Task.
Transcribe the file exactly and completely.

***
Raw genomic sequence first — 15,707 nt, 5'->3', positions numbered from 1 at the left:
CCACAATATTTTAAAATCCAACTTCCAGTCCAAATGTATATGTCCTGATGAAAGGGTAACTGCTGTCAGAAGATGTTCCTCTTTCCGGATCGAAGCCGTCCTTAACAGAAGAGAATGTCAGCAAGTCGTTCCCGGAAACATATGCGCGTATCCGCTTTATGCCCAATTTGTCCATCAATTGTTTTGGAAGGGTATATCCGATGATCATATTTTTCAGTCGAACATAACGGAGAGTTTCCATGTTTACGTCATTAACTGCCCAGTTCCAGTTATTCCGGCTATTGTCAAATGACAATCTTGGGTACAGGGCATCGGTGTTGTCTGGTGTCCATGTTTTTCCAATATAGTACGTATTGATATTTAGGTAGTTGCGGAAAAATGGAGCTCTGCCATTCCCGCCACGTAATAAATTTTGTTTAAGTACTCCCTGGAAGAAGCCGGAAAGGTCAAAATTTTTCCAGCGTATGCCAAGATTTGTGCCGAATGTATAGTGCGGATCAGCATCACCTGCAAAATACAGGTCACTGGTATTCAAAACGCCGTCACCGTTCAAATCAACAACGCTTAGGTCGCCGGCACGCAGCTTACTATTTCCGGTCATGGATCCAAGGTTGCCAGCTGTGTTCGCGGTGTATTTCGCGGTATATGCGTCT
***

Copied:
Raw genomic sequence first — 15,707 nt, 5'->3', positions numbered from 1 at the left:
CCACAATATTTTAAAATCCAACTTCCAGTCCAAATGTATATGTCCTGATGAAAGGGTAACTGCTGTCAGAAGATGTTCCTCTTTCCGGATCGAAGCCGTCCTTAACAGAAGAGAATGTCAGCAAGTCGTTCCCGGAAACATATGCGCGTATCCGCTTTATGCCCAATTTGTCCATCAATTGTTTTGGAAGGGTATATCCGATGATCATATTTTTCAGTCGAACATAACGGAGAGTTTCCATGTTTACGTCATTAACTGCCCAGTTCCAGTTATTCCGGCTATTGTCAAATGACAATCTTGGGTACAGGGCATCGGTGTTGTCTGGTGTCCATGTTTTTCCAATATAGTACGTATTGATATTTAGGTAGTTGCGGAAAAATGGAGCTCTGCCATTCCCGCCACGTAATAAATTTTGTTTAAGTACTCCCTGGAAGAAGCCGGAAAGGTCAAAATTTTTCCAGCGTATGCCAAGATTTGTGCCGAATGTATAGTGCGGATCAGCATCACCTGCAAAATACAGGTCACTGGTATTCAAAACGCCGTCACCGTTCAAATCAACAACGCTTAGGTCGCCGGCACGCAGCTTACTATTTCCGGTCATGGATCCAAGGTTGCCAGCTGTGTTCGCGGTGTATTTCGCGGTATATGCGTCT